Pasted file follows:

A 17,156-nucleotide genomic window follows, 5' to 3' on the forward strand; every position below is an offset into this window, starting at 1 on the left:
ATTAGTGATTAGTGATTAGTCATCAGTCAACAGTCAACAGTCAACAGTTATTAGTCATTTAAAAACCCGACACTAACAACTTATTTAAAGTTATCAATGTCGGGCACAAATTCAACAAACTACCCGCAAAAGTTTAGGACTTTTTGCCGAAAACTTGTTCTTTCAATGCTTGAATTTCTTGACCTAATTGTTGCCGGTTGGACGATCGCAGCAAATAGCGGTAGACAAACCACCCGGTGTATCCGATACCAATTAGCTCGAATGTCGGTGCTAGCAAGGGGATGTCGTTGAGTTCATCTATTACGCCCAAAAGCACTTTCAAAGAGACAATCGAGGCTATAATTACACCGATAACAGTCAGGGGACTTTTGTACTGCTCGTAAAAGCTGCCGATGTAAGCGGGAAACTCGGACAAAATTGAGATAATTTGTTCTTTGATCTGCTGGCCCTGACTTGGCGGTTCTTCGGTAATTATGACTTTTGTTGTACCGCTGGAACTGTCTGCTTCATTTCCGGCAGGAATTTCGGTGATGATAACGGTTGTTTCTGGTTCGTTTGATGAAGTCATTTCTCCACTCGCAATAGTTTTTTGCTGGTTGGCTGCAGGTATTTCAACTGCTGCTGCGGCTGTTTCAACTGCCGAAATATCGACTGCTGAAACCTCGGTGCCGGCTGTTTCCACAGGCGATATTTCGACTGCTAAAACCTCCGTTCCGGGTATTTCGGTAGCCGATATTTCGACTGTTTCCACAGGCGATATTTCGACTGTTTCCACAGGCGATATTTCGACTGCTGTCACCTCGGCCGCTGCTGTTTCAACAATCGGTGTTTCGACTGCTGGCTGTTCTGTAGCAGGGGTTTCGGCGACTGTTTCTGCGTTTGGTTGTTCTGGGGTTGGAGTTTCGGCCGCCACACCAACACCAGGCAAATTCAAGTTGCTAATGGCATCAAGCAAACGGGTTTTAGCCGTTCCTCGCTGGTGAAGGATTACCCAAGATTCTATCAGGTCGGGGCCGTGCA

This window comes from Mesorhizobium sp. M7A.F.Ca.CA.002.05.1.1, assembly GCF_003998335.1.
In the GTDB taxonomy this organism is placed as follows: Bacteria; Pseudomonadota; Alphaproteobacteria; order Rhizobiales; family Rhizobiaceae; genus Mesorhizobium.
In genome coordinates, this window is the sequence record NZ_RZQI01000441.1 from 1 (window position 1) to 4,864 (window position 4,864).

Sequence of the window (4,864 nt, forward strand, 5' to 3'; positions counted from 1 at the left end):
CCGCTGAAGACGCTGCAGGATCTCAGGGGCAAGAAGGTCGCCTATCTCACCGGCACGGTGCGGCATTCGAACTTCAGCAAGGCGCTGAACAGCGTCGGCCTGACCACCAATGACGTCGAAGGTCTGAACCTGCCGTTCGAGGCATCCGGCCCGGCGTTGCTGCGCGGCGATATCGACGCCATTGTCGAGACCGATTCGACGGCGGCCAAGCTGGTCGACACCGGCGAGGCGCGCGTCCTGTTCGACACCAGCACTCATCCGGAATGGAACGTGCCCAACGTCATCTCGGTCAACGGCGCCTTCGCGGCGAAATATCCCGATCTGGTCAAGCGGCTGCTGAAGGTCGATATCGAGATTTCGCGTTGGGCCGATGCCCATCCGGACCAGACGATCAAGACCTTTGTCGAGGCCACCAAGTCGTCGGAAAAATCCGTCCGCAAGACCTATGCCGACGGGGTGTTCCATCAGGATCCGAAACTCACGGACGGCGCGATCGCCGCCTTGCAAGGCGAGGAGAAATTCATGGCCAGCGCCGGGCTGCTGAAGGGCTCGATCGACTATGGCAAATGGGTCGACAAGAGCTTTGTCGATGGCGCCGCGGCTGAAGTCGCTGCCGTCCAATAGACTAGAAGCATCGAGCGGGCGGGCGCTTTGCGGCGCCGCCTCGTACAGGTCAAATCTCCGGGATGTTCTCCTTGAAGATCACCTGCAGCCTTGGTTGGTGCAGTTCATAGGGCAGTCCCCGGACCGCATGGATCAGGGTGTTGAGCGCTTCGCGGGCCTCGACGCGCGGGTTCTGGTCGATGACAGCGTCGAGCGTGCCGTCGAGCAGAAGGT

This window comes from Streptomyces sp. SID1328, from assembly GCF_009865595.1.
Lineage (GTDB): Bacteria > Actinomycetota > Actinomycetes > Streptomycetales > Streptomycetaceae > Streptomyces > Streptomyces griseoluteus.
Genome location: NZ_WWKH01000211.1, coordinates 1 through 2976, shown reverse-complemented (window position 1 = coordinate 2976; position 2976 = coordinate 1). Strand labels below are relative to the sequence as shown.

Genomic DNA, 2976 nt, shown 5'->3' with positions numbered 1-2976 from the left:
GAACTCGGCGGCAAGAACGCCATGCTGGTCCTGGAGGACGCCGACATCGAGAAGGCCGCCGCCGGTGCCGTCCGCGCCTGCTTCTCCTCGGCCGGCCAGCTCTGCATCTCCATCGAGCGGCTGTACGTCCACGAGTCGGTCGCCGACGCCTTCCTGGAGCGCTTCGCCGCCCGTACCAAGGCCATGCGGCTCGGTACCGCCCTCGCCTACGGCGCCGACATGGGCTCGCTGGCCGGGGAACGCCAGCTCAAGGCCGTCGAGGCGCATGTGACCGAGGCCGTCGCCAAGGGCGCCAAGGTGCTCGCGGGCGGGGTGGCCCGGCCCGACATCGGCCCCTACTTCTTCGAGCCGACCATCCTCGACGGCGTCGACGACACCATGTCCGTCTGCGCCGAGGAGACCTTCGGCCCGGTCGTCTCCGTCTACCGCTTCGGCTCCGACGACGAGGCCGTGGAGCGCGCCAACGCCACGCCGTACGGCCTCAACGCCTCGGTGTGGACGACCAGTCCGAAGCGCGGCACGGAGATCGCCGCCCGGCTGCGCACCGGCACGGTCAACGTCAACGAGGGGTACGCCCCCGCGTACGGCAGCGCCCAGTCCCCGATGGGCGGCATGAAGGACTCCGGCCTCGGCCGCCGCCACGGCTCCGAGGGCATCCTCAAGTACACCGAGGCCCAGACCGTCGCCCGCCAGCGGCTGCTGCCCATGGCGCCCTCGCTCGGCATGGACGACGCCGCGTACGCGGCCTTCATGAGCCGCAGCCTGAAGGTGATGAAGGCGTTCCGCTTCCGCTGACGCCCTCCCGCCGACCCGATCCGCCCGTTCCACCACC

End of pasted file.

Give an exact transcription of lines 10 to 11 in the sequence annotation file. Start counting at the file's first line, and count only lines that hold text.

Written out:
Genome location: NZ_WWKH01000211.1, coordinates 1 through 2976, shown reverse-complemented (window position 1 = coordinate 2976; position 2976 = coordinate 1). Strand labels below are relative to the sequence as shown.

Genomic DNA, 2976 nt, shown 5'->3' with positions numbered 1-2976 from the left: